The Federal Aviation Administration moved swiftly to suspend an air traffic controller supervisor in Florida last week for a mistake akin to one made 18 years ago when actor John Travolta disappeared in the dark and cloudy skies over Washington.

The Florida supervisor became alarmed March 27 when a four-seat private plane flying toward Kissimmee fell silent for more than an hour. He asked the pilot of a Southwest Airlines flight carrying 142 people into Orlando to deviate from course to look into the single-engine plane’s cockpit.

Both planes landed safely, but that gander at 11,000 feet brought the planes dangerously close.

“By placing this passenger aircraft in close proximity to another plane, the air traffic controller compromised the safety of everyone involved,” FAA Administrator Randy Babbitt said in a statement. “This incident was totally inappropriate.”

FAA protocols for handling such incidents have sharpened since the Sept. 11, 2001, terrorist attacks and the wayward 2009 flight of a Northwest Airlines plane that flew off course in silence for 91 minutes.

Now radio silence from an airplane calls for scrambling military jets or law enforcement aircraft, a precaution that seemed less necessary on the night in 1992 when Travolta fell silent. But the harrowing moments he and his family experienced that night help explain why the FAA continues to refine and emphasize its orders.

Travolta is well regarded as a pilot. Two days before Thanksgiving, he set out at 8:30 p.m. to fly a Gulfstream 2 turbojet from Fort Lauderdale to spend the holiday at a family home in Rockland, Maine.

All went well for almost two hours, but then things went badly wrong near Washington. Both generators failed, and Travolta barely had time to radio the problem to controllers before the radio, interior and exterior lights and virtually every instrument on the plane went dead.

“There was a solid layer of clouds beneath us as far as we could see in all directions,” he later told investigators.

Controllers tracking the plane on radar made a quick decision: They asked the pilot of a US Airways plane bound for New York to search in the dark and fog for a plane flying without lights.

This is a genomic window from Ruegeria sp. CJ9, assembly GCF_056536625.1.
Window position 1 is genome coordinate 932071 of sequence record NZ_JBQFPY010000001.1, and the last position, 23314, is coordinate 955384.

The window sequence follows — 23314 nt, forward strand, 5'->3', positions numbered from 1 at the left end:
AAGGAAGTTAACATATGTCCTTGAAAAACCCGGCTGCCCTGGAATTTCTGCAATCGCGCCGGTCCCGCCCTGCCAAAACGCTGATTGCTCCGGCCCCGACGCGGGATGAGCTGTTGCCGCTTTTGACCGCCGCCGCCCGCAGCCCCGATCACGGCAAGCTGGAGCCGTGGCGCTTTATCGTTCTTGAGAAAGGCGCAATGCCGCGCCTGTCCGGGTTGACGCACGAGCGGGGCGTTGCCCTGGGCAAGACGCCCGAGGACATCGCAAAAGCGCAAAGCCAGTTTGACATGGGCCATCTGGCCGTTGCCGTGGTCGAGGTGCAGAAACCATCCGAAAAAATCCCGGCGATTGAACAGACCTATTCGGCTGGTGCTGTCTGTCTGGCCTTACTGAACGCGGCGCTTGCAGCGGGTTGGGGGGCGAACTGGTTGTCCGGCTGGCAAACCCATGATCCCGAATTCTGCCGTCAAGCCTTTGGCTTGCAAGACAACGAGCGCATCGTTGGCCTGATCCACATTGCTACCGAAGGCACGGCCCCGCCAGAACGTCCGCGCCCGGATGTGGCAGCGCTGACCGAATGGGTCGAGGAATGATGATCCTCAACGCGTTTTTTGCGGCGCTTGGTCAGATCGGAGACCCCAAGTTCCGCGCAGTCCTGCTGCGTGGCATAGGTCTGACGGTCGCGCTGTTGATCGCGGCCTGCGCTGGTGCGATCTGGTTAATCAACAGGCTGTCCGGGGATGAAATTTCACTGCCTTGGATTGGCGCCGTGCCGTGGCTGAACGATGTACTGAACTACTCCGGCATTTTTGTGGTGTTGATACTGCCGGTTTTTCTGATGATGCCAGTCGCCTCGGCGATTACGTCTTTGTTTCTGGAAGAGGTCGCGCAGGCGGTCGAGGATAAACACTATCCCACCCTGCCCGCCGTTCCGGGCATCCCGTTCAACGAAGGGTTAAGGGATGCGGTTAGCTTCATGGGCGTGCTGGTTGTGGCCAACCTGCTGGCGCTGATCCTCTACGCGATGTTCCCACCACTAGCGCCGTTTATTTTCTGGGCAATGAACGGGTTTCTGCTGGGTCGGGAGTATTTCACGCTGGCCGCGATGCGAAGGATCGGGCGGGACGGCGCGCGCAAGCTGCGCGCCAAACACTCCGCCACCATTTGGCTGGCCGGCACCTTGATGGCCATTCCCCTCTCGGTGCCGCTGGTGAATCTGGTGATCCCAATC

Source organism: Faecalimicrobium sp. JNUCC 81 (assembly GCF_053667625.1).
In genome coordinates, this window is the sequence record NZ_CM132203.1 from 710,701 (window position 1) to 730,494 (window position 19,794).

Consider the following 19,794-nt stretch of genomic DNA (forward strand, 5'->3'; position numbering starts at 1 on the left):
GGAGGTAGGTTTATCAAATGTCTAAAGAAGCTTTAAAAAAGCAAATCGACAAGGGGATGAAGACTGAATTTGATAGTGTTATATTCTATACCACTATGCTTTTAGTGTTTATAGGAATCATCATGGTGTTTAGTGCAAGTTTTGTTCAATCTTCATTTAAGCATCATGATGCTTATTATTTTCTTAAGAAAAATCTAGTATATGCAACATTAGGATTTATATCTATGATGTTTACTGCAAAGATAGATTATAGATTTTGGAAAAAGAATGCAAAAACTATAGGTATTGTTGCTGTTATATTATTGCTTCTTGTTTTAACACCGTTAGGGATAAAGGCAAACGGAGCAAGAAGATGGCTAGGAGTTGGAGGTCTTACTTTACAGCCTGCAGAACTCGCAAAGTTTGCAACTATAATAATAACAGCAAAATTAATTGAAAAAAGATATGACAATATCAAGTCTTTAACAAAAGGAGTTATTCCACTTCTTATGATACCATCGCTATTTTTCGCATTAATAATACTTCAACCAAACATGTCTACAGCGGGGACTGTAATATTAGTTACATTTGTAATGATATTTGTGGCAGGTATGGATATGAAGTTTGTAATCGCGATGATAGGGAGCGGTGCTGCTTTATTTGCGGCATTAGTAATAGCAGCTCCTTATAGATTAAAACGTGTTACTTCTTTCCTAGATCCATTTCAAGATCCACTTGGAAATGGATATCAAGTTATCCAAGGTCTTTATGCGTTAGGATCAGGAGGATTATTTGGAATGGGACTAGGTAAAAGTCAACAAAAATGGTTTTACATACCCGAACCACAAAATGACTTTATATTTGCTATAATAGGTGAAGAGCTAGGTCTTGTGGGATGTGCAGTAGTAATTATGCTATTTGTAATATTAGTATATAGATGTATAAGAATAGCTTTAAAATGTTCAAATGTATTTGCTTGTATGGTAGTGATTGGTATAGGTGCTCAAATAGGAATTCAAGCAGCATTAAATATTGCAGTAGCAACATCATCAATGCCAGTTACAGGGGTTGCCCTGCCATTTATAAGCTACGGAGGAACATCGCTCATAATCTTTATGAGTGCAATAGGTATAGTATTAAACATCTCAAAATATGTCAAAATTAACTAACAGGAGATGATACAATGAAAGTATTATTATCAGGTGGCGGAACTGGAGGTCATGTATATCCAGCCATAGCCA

“I know it’ll be hard to see him,” a controller told the pilot. “He has no electrical system, so he won’t be lit up.”

The controller pointed the US Airways 727 at Travolta’s plane until the two dots merged on his radar screen.

“Looks like he’s above us,” the pilot said. “Yeah, he’s coming toward us. I’m going to put the lights on so he can see me.”

With his co-pilot holding a flashlight on a magnetic compass, Travolta dropped under the cloud cover at 1,000 feet and spotted the Washington Monument.

“Looks like he made it down through the clouds,” the controller radioed. “He’s on a final for National.”

Unable to operate the flaps that would have slowed the aircraft, Travolta landed at 145 mph and slammed on the emergency brake. All four of the main tires burst as the plane stopped.

The National Transportation Safety Board, which has taken a greater role in reviewing mistakes by air traffic controllers in the past 18 months as recorded mistakes have soared, stepped in to investigate the decision to send the US Airways plane looking for Travolta.

It concluded that FAA regulations for separation between planes had been violated and that “the threat of a midair collision was very real.” The NTSB recommended that the rules be further clarified, advice that the FAA has followed, refining them even further as recently as this month.

After the incident that led to the controller supervisor’s suspension last week in Florida, Babbitt said the guidelines would be underscored.

“We are reviewing the air traffic procedures used here and making sure everyone understands the protocols for contacting unresponsive aircraft,” Babbitt said.

Last month, Babbitt suspended another controller supervisor who fell asleep while on the overnight shift in the tower at Reagan National Airport. Two passenger jets landed without guidance from the tower.